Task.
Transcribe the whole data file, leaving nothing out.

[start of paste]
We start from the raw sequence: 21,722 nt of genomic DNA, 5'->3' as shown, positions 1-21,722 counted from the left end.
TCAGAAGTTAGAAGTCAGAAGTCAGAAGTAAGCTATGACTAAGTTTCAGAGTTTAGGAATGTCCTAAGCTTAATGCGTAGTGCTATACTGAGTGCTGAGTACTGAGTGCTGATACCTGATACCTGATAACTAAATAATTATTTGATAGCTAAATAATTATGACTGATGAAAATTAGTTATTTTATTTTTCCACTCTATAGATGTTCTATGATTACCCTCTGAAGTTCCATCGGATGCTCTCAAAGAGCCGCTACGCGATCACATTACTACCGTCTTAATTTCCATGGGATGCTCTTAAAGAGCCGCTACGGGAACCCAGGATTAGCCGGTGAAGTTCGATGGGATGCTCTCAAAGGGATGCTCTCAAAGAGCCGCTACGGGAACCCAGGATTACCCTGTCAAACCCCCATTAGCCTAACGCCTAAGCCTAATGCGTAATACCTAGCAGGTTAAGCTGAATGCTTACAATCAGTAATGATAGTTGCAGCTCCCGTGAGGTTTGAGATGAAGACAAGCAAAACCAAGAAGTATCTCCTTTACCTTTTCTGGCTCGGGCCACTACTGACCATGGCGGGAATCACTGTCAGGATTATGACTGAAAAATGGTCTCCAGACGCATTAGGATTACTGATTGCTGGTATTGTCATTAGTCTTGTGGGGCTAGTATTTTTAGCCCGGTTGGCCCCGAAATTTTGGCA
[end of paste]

We start from the raw sequence: 21,722 nt of genomic DNA, 5'->3' as shown, positions 1-21,722 counted from the left end.
TCAGAAGTTAGAAGTCAGAAGTCAGAAGTAAGCTATGACTAAGTTTCAGAGTTTAGGAATGTCCTAAGCTTAATGCGTAGTGCTATACTGAGTGCTGAGTACTGAGTGCTGATACCTGATACCTGATAACTAAATAATTATTTGATAGCTAAATAATTATGACTGATGAAAATTAGTTATTTTATTTTTCCACTCTATAGATGTTCTATGATTACCCTCTGAAGTTCCATCGGATGCTCTCAAAGAGCCGCTACGCGATCACATTACTACCGTCTTAATTTCCATGGGATGCTCTTAAAGAGCCGCTACGGGAACCCAGGATTAGCCGGTGAAGTTCGATGGGATGCTCTCAAAGGGATGCTCTCAAAGAGCCGCTACGGGAACCCAGGATTACCCTGTCAAACCCCCATTAGCCTAACGCCTAAGCCTAATGCGTAATACCTAGCAGGTTAAGCTGAATGCTTACAATCAGTAATGATAGTTGCAGCTCCCGTGAGGTTTGAGATGAAGACAAGCAAAACCAAGAAGTATCTCCTTTACCTTTTCTGGCTCGGGCCACTACTGACCATGGCGGGAATCACTGTCAGGATTATGACTGAAAAATGGTCTCCAGACGCATTAGGATTACTGATTGCTGGTATTGTCATTAGTCTTGTGGGGCTAGTATTTTTAGCCCGGTTGGCCCCGAAATTTTGGCA